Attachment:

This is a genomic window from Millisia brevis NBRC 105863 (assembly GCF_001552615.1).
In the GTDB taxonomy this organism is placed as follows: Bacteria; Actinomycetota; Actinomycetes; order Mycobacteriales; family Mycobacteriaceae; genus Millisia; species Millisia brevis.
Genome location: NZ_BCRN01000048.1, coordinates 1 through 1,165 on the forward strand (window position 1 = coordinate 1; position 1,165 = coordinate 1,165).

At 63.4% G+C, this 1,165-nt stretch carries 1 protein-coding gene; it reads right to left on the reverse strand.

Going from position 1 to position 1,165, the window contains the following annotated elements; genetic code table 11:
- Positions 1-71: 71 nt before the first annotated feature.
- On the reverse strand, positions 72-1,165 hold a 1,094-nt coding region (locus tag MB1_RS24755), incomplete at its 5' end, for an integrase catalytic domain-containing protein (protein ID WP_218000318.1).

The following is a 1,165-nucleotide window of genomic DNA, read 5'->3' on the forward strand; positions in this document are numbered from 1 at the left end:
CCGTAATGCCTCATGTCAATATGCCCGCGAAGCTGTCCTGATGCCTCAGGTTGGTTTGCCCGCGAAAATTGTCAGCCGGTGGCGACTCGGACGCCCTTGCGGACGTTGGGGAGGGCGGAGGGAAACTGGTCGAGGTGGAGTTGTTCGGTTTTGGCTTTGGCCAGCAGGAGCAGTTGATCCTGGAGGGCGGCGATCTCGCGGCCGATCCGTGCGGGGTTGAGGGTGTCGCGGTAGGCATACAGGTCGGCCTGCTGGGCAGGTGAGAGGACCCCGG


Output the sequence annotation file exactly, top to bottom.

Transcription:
This is a genomic window from Millisia brevis NBRC 105863 (assembly GCF_001552615.1).
In the GTDB taxonomy this organism is placed as follows: Bacteria; Actinomycetota; Actinomycetes; order Mycobacteriales; family Mycobacteriaceae; genus Millisia; species Millisia brevis.
Genome location: NZ_BCRN01000048.1, coordinates 1 through 1,165 on the forward strand (window position 1 = coordinate 1; position 1,165 = coordinate 1,165).

At 63.4% G+C, this 1,165-nt stretch carries 1 protein-coding gene; it reads right to left on the reverse strand.

Going from position 1 to position 1,165, the window contains the following annotated elements; genetic code table 11:
- Positions 1-71: 71 nt before the first annotated feature.
- On the reverse strand, positions 72-1,165 hold a 1,094-nt coding region (locus tag MB1_RS24755), incomplete at its 5' end, for an integrase catalytic domain-containing protein (protein ID WP_218000318.1).

The following is a 1,165-nucleotide window of genomic DNA, read 5'->3' on the forward strand; positions in this document are numbered from 1 at the left end:
CCGTAATGCCTCATGTCAATATGCCCGCGAAGCTGTCCTGATGCCTCAGGTTGGTTTGCCCGCGAAAATTGTCAGCCGGTGGCGACTCGGACGCCCTTGCGGACGTTGGGGAGGGCGGAGGGAAACTGGTCGAGGTGGAGTTGTTCGGTTTTGGCTTTGGCCAGCAGGAGCAGTTGATCCTGGAGGGCGGCGATCTCGCGGCCGATCCGTGCGGGGTTGAGGGTGTCGCGGTAGGCATACAGGTCGGCCTGCTGGGCAGGTGAGAGGACCCCGG